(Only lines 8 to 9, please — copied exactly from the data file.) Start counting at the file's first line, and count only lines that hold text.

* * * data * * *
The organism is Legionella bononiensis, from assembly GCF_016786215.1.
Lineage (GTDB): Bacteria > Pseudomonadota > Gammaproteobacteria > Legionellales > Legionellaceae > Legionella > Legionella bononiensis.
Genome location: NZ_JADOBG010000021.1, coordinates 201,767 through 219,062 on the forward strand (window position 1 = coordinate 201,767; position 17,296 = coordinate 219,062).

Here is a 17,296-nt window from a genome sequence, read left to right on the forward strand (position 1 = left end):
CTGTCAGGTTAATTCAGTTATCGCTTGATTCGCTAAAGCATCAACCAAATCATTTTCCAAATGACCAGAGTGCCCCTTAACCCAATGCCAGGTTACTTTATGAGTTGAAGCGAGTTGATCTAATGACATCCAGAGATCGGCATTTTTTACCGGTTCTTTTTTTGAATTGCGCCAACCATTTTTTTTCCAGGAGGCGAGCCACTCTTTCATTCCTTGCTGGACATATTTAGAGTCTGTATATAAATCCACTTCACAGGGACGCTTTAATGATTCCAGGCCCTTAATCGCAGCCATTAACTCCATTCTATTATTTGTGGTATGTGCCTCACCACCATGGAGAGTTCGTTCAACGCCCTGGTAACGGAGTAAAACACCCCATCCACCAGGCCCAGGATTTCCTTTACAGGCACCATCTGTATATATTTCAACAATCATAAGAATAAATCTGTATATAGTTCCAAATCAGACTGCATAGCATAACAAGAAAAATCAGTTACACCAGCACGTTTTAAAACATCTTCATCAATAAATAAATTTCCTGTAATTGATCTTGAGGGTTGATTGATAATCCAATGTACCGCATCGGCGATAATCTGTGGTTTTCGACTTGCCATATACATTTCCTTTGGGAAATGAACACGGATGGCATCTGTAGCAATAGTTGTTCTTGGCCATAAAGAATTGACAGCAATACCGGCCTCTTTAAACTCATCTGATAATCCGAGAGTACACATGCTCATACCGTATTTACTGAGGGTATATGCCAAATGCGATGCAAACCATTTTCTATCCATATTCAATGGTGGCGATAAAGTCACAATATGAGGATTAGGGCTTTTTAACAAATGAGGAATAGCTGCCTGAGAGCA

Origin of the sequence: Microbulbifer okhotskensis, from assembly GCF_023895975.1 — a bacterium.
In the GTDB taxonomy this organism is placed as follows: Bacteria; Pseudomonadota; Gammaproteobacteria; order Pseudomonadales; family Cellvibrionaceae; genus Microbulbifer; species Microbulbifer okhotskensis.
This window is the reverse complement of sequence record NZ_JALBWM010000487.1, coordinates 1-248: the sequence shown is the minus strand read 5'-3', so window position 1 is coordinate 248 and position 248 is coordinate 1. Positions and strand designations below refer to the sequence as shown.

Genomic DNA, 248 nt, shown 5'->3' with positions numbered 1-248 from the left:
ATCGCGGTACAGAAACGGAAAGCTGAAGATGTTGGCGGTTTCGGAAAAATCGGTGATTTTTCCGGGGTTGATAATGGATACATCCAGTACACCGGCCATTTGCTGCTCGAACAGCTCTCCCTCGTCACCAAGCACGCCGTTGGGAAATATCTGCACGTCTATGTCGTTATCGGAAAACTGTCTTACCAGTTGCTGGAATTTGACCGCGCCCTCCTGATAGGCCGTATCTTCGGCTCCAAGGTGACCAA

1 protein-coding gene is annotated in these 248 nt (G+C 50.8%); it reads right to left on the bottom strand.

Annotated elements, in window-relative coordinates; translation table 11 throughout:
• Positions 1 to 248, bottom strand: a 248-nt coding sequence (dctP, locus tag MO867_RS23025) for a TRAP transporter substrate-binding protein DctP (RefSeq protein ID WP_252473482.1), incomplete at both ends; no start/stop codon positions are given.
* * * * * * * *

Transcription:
This window is the reverse complement of sequence record NZ_JALBWM010000487.1, coordinates 1-248: the sequence shown is the minus strand read 5'-3', so window position 1 is coordinate 248 and position 248 is coordinate 1. Positions and strand designations below refer to the sequence as shown.

Genomic DNA, 248 nt, shown 5'->3' with positions numbered 1-248 from the left: